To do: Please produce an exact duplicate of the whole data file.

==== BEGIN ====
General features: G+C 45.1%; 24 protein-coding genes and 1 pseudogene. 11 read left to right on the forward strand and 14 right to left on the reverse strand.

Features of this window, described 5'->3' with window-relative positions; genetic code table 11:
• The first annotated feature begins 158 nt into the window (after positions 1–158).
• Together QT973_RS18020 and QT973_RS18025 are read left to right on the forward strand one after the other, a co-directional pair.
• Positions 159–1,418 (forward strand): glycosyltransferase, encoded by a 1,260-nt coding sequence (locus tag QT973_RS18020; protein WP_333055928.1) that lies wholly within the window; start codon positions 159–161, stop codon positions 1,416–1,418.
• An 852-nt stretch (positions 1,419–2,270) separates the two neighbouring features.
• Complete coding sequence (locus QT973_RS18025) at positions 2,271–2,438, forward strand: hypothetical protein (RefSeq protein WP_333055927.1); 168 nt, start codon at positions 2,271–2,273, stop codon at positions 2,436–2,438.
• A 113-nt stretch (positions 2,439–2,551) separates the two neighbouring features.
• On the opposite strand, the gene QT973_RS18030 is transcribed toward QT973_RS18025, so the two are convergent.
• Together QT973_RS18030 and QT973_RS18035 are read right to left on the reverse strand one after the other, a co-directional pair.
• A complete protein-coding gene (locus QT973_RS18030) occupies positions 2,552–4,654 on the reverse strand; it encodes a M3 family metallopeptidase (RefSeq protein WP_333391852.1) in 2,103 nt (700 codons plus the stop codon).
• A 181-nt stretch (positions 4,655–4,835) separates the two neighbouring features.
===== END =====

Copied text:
General features: G+C 45.1%; 24 protein-coding genes and 1 pseudogene. 11 read left to right on the forward strand and 14 right to left on the reverse strand.

Features of this window, described 5'->3' with window-relative positions; genetic code table 11:
• The first annotated feature begins 158 nt into the window (after positions 1–158).
• Together QT973_RS18020 and QT973_RS18025 are read left to right on the forward strand one after the other, a co-directional pair.
• Positions 159–1,418 (forward strand): glycosyltransferase, encoded by a 1,260-nt coding sequence (locus tag QT973_RS18020; protein WP_333055928.1) that lies wholly within the window; start codon positions 159–161, stop codon positions 1,416–1,418.
• An 852-nt stretch (positions 1,419–2,270) separates the two neighbouring features.
• Complete coding sequence (locus QT973_RS18025) at positions 2,271–2,438, forward strand: hypothetical protein (RefSeq protein WP_333055927.1); 168 nt, start codon at positions 2,271–2,273, stop codon at positions 2,436–2,438.
• A 113-nt stretch (positions 2,439–2,551) separates the two neighbouring features.
• On the opposite strand, the gene QT973_RS18030 is transcribed toward QT973_RS18025, so the two are convergent.
• Together QT973_RS18030 and QT973_RS18035 are read right to left on the reverse strand one after the other, a co-directional pair.
• A complete protein-coding gene (locus QT973_RS18030) occupies positions 2,552–4,654 on the reverse strand; it encodes a M3 family metallopeptidase (RefSeq protein WP_333391852.1) in 2,103 nt (700 codons plus the stop codon).
• A 181-nt stretch (positions 4,655–4,835) separates the two neighbouring features.